Spurned by voters, a Texas juvenile court justice known for incarcerating lots of teen offenders opted to release virtually all the defendants who appeared in his court today.
Harris County Juvenile Judge Glenn Devlin asked each defendant whether they planned to kill anyone, and then ordered their release when they responded in the negative.
"He was releasing everybody," public defender Steven Halpert told The Houston Chronicle. "Apparently he was saying that's what the voters wanted."
Devlin, a Republican, lost his re-election Tuesday after Democrats captured the benches in 59 local courts. He had earned a reputation as a judge who favors incarceration—the number of kids sent to juvenile detention doubled in recent years, despite falling elsewhere in Texas, according to The Chronicle.
State law mandates hearings every 10 days for minors with pending court cases. Many are detained in the meantime.
The district attorney was concerned about the haphazard releases. "We oppose the wholesale release of violent offenders at any age," Harris County District Attorney Kim Ogg said in a statement. "This could endanger the public."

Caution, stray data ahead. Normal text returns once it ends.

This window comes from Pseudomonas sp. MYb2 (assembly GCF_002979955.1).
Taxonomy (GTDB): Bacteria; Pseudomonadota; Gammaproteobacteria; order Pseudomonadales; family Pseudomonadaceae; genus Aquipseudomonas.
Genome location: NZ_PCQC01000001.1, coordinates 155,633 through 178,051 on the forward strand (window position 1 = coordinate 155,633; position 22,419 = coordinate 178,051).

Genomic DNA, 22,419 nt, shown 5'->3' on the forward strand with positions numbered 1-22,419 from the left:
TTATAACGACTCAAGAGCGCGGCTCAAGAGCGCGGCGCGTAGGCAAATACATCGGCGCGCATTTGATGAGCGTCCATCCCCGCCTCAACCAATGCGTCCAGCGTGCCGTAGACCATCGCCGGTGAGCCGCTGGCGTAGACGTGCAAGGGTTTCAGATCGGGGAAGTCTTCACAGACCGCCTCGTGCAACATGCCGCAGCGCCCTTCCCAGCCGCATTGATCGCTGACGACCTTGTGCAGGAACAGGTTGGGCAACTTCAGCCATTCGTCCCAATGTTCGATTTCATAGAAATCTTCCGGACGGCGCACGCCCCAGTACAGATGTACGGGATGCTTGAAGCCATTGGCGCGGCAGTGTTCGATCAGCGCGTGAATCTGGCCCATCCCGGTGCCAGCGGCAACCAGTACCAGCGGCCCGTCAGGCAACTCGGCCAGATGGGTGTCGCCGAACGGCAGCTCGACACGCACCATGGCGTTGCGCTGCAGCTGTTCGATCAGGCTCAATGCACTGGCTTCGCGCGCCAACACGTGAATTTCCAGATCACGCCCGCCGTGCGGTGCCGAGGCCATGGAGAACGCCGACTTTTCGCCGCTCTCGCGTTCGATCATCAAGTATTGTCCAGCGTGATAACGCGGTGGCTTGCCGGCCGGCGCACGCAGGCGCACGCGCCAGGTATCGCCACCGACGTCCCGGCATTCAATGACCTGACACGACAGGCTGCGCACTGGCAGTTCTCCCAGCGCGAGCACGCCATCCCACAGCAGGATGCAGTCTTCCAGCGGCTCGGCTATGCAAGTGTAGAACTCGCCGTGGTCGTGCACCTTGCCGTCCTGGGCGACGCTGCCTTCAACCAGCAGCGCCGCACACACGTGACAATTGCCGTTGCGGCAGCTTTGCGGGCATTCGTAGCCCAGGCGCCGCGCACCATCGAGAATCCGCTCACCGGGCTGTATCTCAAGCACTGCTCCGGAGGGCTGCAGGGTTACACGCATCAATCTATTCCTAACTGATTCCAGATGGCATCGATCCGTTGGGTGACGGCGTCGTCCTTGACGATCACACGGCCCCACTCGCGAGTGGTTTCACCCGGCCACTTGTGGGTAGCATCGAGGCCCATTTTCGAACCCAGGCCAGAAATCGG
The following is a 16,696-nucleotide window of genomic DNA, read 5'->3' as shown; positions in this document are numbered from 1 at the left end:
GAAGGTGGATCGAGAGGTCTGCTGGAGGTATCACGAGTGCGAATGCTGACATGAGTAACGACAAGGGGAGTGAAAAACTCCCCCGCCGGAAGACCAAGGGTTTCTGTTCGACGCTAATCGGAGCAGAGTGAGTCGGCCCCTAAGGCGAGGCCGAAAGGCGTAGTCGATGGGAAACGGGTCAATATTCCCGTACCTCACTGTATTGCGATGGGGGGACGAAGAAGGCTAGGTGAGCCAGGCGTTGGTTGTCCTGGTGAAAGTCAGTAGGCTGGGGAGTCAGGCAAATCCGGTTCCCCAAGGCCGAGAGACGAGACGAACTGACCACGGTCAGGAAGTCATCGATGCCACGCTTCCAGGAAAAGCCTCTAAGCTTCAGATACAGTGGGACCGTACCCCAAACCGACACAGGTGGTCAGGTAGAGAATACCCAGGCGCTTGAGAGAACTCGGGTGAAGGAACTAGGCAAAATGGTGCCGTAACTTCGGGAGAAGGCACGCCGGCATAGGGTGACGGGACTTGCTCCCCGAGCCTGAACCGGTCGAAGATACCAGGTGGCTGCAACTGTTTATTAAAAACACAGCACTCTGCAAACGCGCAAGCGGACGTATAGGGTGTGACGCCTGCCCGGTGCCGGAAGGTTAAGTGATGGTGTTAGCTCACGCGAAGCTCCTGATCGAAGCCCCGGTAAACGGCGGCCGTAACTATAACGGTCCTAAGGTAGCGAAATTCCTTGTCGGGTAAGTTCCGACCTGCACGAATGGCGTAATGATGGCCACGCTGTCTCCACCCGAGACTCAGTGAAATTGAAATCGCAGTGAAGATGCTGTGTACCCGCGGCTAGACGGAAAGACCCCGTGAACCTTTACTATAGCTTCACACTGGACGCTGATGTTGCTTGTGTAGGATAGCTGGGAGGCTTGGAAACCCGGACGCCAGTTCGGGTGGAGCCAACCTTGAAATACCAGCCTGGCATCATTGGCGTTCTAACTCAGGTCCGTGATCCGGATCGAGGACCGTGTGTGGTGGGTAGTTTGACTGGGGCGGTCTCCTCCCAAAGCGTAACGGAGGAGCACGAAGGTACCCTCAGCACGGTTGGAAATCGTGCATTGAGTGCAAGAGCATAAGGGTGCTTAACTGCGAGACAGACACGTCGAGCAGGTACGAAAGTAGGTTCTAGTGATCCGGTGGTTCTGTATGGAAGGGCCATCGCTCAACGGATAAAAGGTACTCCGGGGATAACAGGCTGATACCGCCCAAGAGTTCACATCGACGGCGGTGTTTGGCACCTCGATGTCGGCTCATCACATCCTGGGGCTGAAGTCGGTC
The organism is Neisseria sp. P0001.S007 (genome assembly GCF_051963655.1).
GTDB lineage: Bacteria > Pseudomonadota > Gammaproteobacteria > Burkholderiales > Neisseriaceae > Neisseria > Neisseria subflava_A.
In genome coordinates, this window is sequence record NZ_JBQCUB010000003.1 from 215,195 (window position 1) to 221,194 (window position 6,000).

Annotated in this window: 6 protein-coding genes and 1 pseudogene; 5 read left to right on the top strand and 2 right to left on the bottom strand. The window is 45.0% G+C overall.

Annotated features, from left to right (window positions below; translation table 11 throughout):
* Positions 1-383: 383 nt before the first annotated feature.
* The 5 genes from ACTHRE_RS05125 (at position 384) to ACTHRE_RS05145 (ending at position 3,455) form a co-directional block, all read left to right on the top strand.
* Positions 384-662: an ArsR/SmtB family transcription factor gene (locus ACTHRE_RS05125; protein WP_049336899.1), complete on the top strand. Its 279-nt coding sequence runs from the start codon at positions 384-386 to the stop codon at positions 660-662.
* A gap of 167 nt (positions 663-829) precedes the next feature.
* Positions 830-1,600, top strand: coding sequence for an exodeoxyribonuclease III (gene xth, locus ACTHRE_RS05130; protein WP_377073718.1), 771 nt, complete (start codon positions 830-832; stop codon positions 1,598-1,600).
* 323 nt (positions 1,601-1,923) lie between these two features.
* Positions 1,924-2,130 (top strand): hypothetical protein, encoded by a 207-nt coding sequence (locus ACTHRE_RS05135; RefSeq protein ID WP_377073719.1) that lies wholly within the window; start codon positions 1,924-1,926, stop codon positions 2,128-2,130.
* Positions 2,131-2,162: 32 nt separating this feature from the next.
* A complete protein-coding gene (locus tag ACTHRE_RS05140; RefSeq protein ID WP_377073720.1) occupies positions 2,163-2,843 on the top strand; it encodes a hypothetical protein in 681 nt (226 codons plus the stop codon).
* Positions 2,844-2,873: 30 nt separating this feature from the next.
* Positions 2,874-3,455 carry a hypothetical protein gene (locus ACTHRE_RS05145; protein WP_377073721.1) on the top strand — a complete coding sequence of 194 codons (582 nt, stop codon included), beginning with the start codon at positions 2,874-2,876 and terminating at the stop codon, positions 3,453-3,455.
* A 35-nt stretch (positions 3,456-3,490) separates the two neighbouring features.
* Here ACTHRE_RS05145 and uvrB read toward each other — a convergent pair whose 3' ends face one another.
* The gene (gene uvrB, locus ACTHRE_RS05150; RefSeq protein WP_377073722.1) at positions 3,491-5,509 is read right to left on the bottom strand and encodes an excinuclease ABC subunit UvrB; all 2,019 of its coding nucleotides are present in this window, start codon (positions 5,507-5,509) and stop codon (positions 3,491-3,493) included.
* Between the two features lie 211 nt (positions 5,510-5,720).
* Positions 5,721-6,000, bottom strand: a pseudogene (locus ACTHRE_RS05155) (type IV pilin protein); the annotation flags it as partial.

Indeed, it does sound reckless to release teens accused of violent crimes, their promises to refrain from murder notwithstanding. But kids involved in far less serious matters really shouldn't be sitting behind bars as they await resolution to their cases. The school-to-prison pipeline is a terrible thing, and overzealously sending young people to juvenile detention centers is bad for everyone.
While it sounds like Devlin losing his job is a good thing—given his cavalier approach—I hope his replacement is more inclined to consider releases for all young people who deserve them.